Why Do Teachers Like Me Keep Coming Back To School? Love

Why Do Teachers Like Me Keep Coming Back To School? Love

Parent emails, difficult administration, limited pay raise potential, the looming threat of strikes — why would one choose to enter such a field?
Josh Herring
By

It’s that time of year: teachers are prepping their classrooms, writing preliminary lesson plans, and attending mandatory in-service training. More than three million Americans have chosen to return to the classroom and resume the noble profession of education. At the same time, according to the Learning Policy Institute, each year “more than 200,000 teachers leave the profession, with nearly two out of three leaving for reasons other than retirement.”

In both the United States and the United Kingdom, veteran teachers are considering leaving the classroom due to burnout, lack of job satisfaction, and concerns about ineffective administration. In the face of such concerns, why would one become a teacher?

The hours are never ending. A 40-hour week is a pipe dream, replaced instead by 55 hours as the norm, with occasional weekend events. The seriousness of the task is paralleled by those great satire websites like Bored Teachers, which put forth a plentiful stream of content that accurately satirizes the life of a teacher.

The pay is steady, but never as high as teachers would like, and those who love teaching are often torn between following their vocation and making ends meet as families grow. Parent emails, difficult administration, limited pay raise potential, the looming threat of strikes — why would one choose to enter such a field?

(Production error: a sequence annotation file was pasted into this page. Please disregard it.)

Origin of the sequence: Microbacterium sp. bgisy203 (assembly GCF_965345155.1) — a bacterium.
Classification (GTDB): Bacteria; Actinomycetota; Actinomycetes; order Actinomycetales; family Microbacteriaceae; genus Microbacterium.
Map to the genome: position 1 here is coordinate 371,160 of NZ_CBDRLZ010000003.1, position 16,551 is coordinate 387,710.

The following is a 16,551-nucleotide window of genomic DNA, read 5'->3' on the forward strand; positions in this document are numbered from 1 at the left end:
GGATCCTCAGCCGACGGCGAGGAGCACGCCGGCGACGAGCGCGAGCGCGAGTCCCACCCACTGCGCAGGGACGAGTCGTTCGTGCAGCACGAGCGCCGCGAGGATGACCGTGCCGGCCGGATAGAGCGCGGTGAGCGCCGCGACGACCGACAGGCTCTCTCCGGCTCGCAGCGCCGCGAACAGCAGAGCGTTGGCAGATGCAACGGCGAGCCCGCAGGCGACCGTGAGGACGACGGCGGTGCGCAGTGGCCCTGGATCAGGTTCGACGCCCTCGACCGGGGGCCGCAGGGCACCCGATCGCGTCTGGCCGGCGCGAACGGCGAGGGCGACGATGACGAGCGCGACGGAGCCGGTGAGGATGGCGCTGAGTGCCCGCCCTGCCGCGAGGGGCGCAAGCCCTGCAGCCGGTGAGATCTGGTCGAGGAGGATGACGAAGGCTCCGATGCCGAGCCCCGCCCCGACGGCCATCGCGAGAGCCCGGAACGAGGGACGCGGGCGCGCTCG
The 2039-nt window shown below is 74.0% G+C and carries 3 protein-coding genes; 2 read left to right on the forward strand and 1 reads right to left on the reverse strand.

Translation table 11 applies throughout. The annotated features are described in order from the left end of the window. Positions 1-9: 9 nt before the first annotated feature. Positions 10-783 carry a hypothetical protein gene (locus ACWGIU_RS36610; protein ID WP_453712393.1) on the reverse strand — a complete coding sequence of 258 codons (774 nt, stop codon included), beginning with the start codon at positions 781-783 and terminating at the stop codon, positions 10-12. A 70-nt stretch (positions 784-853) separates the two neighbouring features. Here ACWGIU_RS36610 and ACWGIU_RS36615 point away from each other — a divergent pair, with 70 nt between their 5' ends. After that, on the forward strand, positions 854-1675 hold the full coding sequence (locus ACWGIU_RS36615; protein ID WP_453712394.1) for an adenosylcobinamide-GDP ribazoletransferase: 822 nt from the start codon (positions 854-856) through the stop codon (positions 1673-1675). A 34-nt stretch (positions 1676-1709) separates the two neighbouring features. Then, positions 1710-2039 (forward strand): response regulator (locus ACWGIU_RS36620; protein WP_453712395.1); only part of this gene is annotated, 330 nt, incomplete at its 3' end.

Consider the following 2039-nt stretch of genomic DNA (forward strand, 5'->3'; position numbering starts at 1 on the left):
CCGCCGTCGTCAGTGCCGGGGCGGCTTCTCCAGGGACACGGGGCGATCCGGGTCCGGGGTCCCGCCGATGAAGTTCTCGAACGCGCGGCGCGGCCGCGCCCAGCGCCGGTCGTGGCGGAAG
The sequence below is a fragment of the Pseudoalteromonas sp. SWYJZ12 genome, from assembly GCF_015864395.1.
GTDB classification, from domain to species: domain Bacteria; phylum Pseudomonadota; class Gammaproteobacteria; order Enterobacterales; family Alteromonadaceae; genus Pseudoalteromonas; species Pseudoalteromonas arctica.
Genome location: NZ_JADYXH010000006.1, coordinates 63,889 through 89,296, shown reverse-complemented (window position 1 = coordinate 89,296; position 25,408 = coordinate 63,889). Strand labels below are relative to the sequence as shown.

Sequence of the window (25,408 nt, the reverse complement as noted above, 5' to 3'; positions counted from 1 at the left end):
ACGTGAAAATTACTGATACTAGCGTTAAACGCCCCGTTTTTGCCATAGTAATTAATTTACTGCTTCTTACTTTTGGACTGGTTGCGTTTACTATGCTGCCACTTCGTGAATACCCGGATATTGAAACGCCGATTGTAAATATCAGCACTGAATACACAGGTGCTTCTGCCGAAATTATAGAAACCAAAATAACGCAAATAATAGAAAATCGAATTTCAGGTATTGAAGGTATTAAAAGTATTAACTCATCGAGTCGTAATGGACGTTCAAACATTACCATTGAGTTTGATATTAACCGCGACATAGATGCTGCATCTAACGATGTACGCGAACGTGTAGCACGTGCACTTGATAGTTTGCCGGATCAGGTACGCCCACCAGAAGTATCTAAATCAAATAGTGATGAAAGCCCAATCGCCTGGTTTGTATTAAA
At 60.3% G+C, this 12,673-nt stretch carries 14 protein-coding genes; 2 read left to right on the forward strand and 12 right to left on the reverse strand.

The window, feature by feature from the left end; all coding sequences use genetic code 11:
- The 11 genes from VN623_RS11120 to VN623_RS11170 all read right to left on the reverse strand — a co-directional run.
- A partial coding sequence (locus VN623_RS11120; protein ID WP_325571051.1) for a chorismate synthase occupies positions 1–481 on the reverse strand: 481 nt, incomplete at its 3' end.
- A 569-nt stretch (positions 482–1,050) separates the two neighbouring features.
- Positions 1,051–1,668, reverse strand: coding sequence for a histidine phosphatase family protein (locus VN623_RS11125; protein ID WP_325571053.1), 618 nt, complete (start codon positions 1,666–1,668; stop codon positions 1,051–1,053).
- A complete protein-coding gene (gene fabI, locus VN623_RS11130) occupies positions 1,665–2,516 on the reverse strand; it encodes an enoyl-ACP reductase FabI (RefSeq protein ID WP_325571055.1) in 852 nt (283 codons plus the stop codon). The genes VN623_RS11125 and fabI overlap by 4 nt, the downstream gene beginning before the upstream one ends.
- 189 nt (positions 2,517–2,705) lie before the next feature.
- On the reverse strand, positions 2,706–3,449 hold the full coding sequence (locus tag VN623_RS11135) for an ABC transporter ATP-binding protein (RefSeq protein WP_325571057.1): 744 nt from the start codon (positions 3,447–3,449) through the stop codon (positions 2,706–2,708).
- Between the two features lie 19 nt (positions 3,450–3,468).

Clearly no one plays this game for the money. Instead, teaching is a labor of love which, when done well, receives compensation in a variety of forms (that hopefully includes enough dollars to make ends meet). Veteran teachers of 20 or 30 years have a wealth of relationships and changed lives that return intangible yet priceless rewards over a lifetime. Teaching is ultimately about the people and, done right, a teacher does all of his work out of love for the students.

Love for People and for Ideas

Paralleling the love for students is a love of learning. Spending time in worthwhile subjects nourishes the soul, and teachers begin with a certain content area, and spend years marinating in it. They absorb vast amounts of reading, ideas, and activities related to a specific area so they can pass their love of learning on to their students.

Assessments, administrative reports, parent communication — all of these become the necessary price teachers pay to spend time in their chosen field. While one might reasonably assume teachers stay in singular, fixed content areas, in many cases, this is a false assumption. I began teaching in history, but then my administrator needed me to cover logic. Over the last three years, I have gained significant knowledge about a subject I avoided in my college days.

Equipped with a love and practice of continual learning, teachers have the capacity to regularly renew their minds through increased learning related (in some way) to their fields of teaching.

So teaching is ultimately a labor of love. Love of students and of learning propel teachers through changes in classroom management policy, late-night emails, and near-death experiences in carpool lines.

Teachers practice at least one more love: the ability to return to a purely impractical “first love.” Some of Jesus’ most terrifying words are found in Revelation 3:“Yet I hold this against you — you have lost your first love.” Teaching permits adults to return to their “first love” activities from a new perspective.